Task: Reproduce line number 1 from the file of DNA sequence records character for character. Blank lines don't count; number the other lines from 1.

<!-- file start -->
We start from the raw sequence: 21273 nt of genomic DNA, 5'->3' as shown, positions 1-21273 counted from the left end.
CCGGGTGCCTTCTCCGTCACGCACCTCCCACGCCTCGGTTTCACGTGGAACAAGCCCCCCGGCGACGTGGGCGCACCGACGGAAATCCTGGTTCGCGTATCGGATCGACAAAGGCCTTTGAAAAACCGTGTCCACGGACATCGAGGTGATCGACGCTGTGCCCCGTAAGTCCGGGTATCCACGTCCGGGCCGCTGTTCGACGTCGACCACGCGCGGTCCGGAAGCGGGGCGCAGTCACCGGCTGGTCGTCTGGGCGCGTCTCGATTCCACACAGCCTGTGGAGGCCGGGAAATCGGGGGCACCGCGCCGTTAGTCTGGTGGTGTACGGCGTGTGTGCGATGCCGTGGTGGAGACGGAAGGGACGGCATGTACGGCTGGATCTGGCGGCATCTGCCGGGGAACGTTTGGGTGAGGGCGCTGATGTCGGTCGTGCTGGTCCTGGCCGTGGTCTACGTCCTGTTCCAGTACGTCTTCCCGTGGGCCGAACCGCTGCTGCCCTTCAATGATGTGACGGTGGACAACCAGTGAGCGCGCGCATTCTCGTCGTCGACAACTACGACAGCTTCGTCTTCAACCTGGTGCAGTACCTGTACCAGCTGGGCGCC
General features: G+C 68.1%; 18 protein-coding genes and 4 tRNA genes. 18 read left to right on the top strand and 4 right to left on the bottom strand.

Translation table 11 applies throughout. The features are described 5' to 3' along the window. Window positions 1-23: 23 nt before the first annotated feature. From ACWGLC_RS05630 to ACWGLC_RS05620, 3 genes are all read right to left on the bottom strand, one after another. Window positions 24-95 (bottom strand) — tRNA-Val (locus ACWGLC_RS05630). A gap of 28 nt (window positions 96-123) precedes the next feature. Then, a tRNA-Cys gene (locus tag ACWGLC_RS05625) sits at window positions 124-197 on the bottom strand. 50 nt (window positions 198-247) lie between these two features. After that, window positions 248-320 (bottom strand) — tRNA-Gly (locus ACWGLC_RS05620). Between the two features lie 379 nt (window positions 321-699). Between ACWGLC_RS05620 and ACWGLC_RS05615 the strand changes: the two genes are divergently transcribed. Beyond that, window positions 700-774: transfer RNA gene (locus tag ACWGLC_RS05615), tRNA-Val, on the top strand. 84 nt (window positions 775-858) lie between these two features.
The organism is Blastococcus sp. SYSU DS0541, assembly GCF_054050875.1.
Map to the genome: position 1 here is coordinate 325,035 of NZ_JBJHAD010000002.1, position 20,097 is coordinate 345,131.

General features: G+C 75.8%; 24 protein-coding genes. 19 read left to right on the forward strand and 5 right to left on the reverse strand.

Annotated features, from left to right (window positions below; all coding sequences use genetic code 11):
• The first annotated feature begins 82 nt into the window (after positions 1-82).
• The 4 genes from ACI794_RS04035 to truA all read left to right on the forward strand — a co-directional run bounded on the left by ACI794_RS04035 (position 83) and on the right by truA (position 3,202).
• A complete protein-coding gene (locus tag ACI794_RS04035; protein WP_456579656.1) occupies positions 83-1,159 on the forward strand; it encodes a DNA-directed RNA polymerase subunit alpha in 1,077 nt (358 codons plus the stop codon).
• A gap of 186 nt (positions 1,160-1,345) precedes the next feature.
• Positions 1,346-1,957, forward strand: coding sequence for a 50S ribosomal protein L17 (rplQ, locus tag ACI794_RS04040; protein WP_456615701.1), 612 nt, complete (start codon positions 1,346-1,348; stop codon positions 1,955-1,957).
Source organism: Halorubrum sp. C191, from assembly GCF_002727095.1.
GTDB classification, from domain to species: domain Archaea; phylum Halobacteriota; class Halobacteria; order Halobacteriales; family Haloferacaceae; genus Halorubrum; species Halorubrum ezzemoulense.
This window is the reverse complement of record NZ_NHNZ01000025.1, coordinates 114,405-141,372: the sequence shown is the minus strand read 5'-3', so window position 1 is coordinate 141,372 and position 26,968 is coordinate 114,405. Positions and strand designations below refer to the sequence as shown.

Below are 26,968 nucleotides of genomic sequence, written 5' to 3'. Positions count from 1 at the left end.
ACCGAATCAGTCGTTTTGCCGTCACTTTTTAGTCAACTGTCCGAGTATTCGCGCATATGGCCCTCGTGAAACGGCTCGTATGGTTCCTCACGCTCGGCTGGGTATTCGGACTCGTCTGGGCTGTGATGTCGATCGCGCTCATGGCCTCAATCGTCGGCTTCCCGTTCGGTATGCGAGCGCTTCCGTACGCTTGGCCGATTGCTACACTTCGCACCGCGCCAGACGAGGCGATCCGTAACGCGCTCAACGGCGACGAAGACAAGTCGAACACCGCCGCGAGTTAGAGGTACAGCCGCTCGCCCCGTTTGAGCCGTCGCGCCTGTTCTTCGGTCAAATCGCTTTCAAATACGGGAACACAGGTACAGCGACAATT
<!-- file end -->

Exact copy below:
We start from the raw sequence: 21273 nt of genomic DNA, 5'->3' as shown, positions 1-21273 counted from the left end.